Saturday, 7 January 2012

The Lordship Tea Room and Food Hall

At last!  
You can almost hear the Foodies of Essex shout with joy as the Lordship Tea Rooms, come deli, come gift shop arrives in Writtle, care of, Wilkin and  Sons Ltd, better known to you and me as Tiptree Jams.  A short bike ride from the centre of Chelmsford and you're in the world of 'local produce' far away from the crowded shopping lanes of Tesco and Asda. 

This charming shop is overseen by manageress, Tina, who said that since opening in December, business has been brisk and as we were stood chatting the place was certainly filling up quickly.  Not only is the shop providing a really important service to the people of Writtle and surrounding area but it is also providing jobs to several local people. With all the doom and gloom around it is good to hear that business is thriving! 

Apparently, Wilkin and Sons, have opened three other tearooms in Dedham, Heybridge and Tiptree all very lovely places to visit. 
The tea room seems to be particularly popular with cyclists even on a cold January day they were sat outside enjoying a sandwich or piece of cake to help them on the next leg of their journey.  I imagine in the summer the tearoom will be doing a roaring trade!

Wilkin and Sons:  The firm was originally founded as the Britannia Fruit Preserving Company in 1885. The then owner, Arthur Wilkin, stipulated that has jam should be free of preservatives, colouring and glucose. In 1905 the company renamed to Wilkin and Sons, to avoid confusion with 20 or so other companies running under the Britannia banner. In 2010 the Queen visited the Tiptree jam factory as the company celebrated 125 years of making preserves.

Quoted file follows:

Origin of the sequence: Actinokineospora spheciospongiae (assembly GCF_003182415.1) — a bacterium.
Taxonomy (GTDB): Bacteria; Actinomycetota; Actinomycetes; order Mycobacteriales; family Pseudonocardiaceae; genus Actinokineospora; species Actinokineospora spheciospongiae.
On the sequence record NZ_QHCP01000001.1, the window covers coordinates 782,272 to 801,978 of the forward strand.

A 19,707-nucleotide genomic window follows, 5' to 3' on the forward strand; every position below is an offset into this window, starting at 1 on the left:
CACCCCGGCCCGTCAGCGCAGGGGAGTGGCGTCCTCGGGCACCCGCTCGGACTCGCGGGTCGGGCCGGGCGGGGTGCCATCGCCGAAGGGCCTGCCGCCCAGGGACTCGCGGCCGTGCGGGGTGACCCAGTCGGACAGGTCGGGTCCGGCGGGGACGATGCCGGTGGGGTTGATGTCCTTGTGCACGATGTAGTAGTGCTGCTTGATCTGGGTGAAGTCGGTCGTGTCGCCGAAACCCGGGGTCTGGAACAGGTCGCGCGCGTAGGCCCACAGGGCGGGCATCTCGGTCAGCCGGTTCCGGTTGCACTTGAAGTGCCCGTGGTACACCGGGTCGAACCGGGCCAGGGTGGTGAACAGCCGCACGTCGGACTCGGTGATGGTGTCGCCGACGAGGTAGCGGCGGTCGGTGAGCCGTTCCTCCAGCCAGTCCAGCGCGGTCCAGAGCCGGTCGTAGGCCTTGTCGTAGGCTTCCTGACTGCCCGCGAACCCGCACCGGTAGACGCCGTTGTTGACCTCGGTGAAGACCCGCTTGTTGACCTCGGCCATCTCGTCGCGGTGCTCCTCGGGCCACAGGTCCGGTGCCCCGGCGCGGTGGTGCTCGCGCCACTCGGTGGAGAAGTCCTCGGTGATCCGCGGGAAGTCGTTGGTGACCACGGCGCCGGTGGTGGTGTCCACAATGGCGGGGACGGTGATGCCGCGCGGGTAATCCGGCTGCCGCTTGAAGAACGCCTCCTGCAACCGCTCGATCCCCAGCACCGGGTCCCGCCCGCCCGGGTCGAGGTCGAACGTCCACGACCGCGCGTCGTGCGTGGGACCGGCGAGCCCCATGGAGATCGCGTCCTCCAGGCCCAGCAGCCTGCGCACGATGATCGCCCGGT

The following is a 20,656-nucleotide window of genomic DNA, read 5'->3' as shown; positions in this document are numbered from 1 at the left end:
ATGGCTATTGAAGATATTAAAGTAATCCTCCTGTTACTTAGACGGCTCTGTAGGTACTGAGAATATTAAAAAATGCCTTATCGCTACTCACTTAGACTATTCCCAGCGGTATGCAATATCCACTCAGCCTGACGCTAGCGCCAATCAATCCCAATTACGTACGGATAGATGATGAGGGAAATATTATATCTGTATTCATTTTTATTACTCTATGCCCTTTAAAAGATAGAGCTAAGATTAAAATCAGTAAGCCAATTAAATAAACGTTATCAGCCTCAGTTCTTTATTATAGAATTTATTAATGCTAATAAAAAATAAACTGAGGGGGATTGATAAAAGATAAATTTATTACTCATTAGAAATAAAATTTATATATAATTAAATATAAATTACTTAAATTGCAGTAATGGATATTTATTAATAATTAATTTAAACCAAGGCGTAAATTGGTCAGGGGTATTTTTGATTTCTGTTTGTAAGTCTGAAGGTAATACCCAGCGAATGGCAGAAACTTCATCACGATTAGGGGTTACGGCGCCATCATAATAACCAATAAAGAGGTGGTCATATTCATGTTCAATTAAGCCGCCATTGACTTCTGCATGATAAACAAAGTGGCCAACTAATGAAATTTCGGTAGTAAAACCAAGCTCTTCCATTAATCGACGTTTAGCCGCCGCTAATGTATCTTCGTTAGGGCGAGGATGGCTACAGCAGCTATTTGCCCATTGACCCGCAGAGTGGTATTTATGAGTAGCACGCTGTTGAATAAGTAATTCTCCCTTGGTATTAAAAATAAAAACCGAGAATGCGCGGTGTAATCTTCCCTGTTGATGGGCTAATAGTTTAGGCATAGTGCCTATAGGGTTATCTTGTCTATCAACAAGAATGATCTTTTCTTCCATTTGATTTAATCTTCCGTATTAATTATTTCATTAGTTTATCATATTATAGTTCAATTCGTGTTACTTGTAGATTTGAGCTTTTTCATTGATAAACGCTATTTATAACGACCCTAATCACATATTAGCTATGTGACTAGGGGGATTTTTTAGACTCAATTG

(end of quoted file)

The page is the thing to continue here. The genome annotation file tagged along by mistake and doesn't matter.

Ok, back to present day. I applaud Wilkin and Sons for sourcing as many of their products from local suppliers including sausages and raw meats from Great Garnetts, Barnston and handmade breads from Danbury Fine Foods to name just two.  
Tony Hopkins - Farm2Table
Nowadays all too often the traditional family butcher has been disappearing from our high street.  It is a wonder that children know what a cow or a turkey even looks like!  Fortunately, for many of us, Tony Hopkins, a butcher for 25 years, of Farm2Table is continuing the great traditions but with a modern approach.  He is very keen to ensure that animal welfare and complete traceability of his products remains of paramount importance.  

Coming from a catering background myself I understand how nowadays customers want to know where their Sunday fore-rib has come from and whether the eggs to make the Yorkshire pudding batter are British and Free Range.  You can either buy from Lordship Food Hall, online or find Tony at Great Garnetts Farmers Market which starts again on Saturday 11 February.  

We certainly enjoyed our handmade pheasant pate with a slice of delicious Poppy Seed Plait.  If you enjoy haggis I spotted a few in the chiller so I for one will be looking forward to Burns Night!

The place is packed with loads of other goodies including chocolates, handmade meringues, patisserie, cheese, Maldon Salt, and as you pay at the till you can consider ordering your vegetables from Rocket and Rhubarb.

I would have liked to see some smoked meats and perhaps a few more deli options such as olives but overall a great start to the New Year!

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